Archimedes was the most creative, the most powerful, and in many ways the most interesting of the mathematicians of the Ancient World. This is the only available English translation of his work. Ergo, every library needs a copy of this book. Anyone interested in the work of Archimedes will want it too, though they may well be scared away by the price.

I can hear the objections already. "Wait a minute! What about Heath's translation of Archimedes? That's in the MAA's Basic Library List already, and since it is a Dover book, I can even afford a copy!"

Well, Heath's edition is useful, and it has served the English-speaking world well. But consider the first proposition in *On Sphere and Cylinder.* This is what Heath gives us:

*If a polygon be cricumscribed about a circle, the perimeter of the circumscribed polygon is greater than the perimeter of the circle.*

Let any two adjacent sides, meeting in A, touch the circle at P, Q respectively.

Then [*Assumptions,* 2]

PA + AQ > (arc PQ)

A similar inequality holds for each angle of the polygon; and, by addition, the required result follows.

And here is Netz's translation:

If a polygon is circumscribed around a circle, the perimeter of the circumscribed polygon is greater than the perimeter of the circle.

For let a polygon — the one set down — be circumscribed around a circle. I say that the perimeter of the polygon is greater than the perimeter of the circle.

For since BAΛ taken together is greater than the circumference BΛ through its containing the circumference while having the same limits, similarly ΔΓ, ΓB taken together are ΔB as well; and ΛK, KΘ taken together than ΛΘ; and ZHΘ taken together than ZΘ; and once more, ΔE, EZ taken together than ΔZ; therefore the whole perimeter of the polygon is greater than the circumference of the circle.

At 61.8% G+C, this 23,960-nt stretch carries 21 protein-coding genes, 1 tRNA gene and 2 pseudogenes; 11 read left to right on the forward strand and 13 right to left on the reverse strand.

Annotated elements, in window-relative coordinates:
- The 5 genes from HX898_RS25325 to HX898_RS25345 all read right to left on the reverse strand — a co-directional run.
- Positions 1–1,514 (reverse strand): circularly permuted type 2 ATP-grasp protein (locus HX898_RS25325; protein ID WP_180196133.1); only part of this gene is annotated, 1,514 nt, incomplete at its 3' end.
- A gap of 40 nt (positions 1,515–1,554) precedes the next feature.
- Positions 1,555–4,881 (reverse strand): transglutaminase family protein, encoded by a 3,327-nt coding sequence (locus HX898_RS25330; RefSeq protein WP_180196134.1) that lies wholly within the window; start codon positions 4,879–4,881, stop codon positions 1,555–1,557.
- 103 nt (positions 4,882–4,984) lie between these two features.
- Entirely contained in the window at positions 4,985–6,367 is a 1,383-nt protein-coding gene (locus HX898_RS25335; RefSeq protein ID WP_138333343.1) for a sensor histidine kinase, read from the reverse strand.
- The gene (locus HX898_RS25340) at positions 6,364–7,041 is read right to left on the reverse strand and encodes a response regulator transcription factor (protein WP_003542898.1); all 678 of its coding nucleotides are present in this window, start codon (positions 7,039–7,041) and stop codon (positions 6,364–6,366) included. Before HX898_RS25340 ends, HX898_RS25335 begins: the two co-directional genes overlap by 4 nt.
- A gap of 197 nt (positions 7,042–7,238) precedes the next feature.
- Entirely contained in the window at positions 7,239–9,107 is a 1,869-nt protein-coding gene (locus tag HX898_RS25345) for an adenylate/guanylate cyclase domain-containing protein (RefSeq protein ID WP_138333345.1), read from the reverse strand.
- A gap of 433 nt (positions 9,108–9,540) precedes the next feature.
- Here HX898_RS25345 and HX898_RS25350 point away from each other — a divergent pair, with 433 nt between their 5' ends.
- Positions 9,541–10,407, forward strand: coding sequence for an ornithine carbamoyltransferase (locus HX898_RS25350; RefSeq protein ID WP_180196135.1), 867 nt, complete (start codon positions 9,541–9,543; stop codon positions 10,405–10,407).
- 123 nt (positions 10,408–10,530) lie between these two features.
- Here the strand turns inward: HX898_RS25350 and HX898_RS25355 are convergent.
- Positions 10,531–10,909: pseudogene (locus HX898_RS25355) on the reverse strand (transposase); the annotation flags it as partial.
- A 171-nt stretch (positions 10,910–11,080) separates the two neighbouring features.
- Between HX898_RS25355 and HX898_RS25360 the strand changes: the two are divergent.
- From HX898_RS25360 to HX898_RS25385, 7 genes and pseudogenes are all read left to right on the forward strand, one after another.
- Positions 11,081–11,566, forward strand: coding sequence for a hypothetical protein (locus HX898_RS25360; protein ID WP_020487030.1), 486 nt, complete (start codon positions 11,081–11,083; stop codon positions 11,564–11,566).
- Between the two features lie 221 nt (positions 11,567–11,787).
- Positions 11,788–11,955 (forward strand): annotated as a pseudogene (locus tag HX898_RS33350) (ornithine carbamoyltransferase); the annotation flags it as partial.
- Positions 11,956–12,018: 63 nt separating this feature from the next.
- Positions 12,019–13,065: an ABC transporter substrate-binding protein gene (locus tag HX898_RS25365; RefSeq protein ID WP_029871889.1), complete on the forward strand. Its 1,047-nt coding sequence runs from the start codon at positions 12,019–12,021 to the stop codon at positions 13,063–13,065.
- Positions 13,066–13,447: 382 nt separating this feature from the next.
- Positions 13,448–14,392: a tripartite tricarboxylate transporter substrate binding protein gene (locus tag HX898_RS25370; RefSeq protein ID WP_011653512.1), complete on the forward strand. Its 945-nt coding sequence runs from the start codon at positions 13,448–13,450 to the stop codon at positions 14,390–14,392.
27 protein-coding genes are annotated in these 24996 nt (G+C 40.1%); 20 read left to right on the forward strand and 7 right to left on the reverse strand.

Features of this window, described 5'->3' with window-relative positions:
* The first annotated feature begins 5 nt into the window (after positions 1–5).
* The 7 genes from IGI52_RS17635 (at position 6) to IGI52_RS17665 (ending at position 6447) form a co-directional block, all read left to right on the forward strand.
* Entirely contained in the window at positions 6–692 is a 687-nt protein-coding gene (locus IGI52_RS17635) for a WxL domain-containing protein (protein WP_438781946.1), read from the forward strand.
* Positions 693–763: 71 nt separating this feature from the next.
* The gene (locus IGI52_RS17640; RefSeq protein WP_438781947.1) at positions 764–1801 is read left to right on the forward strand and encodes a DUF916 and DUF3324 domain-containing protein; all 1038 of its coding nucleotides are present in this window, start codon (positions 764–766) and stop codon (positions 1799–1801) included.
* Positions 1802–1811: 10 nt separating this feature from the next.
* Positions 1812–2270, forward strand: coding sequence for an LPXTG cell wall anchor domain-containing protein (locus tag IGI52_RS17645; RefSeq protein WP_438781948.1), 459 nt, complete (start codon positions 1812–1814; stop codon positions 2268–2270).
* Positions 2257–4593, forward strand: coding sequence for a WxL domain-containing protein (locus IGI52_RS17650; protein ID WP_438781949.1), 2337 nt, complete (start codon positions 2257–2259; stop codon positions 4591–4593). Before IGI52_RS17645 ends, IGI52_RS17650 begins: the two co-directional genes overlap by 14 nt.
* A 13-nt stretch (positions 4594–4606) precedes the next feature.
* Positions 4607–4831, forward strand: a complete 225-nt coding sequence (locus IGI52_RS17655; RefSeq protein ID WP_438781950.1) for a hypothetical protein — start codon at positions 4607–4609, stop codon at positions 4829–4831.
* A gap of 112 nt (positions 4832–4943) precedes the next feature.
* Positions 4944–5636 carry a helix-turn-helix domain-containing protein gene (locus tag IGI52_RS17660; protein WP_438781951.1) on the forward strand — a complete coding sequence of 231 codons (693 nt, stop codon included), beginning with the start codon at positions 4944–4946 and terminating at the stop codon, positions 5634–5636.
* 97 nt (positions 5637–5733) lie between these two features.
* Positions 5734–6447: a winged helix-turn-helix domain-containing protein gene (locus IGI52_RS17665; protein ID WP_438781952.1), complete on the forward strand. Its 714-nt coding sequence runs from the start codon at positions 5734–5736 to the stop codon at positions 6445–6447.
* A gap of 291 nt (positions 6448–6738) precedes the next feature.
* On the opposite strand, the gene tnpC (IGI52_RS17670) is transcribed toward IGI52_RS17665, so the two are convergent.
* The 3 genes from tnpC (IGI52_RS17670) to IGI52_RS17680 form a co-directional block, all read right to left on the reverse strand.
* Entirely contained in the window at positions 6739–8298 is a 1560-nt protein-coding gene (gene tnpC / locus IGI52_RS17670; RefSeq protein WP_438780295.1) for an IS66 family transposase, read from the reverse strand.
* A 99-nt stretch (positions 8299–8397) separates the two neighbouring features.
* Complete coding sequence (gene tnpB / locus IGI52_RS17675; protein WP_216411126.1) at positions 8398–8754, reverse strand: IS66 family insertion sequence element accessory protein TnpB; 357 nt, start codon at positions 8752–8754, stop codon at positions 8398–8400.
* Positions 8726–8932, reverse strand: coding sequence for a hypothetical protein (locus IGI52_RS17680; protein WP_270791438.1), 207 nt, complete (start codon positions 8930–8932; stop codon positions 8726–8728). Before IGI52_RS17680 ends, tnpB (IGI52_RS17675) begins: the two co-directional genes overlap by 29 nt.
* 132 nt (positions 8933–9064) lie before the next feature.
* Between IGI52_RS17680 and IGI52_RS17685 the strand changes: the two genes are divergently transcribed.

In sum, Heath tells us what (he thinks) Archimedes *meant*, but feels free to modernize notation and shorten the text. Netz gives us what Archimedes *wrote.*

Does it matter? Well, it depends what we are trying to do. If we are interested, for example, in how Archimedes dealt with generality, it seems very significant that he worked with a specific polygon (a pentagon, in fact), enumerating its sides one by one!

Proposition 1 is probably the easiest one in this book; two things should then be noted. First, the difference between Netz's literal translation and Heath's paraphrase gets much bigger as the complexity of the arguments increases. Second, Netz is considerably harder to read, parse, and absorb.

I think it's worth the effort. Reading Archimedes in Netz's translation, one feels much more clearly how different Greek mathematics is from modern mathematics. Rather than "a fellow of another college", Archimedes is revealed as an inhabitant of Ancient Syracuse working within the Ancient Greek mathematical tradition. We can understand and admire him, but we also understand how different he is from us.

In addition, Netz gives us useful extras. He discusses the diagrams as they appear in the textual tradition, noting in particular their variation. (The diagram in Heath is nothing like the diagram in the manuscripts, it seems.) He also gives us a translation of Eutocius' commentary on these two books, which provides insight on how Archimedes was read and understood (or not) a few centuries later. Finally, Netz's notes are interesting and different, focusing less on the mathematics and more on Archimedes' thought processes, mode of expression, and goals.

What is missing? Well, the most obvious thing is that this is only the first volume of Netz's translation. We'll have to wait for the rest. In addition, Heath's edition is prefaced by a long introduction discussing Archimedes' life and work. I hope Netz will undertake that eventually, perhaps after he finishes the translation itself.

Netz gives us only the English text. I would have liked (especially given the price) to have the Greek too. Netz says that he is mostly using Heiberg's text as published by Teubner (when he deviates from that, he tells us). Unfortunately, that edition is not very easy to obtain. Perhaps once the complete translation is done we can ask Cambridge to produce a version with the Greek text and facing translation, perhaps without all the notes, for weird folks like me.

For anyone seriously interested in Archimedes and in Greek mathematics, this is the edition to have. Have your library buy them one by one, and the financial pain will be less. And keep your eyes open for the other volumes.

Fernando Q. Gouvêa is Carter Professor of Mathematics at Colby College, editor of MAA Reviews, and crazy about books. It has taken him three years to write this review, in part because he wanted to read the book so carefully.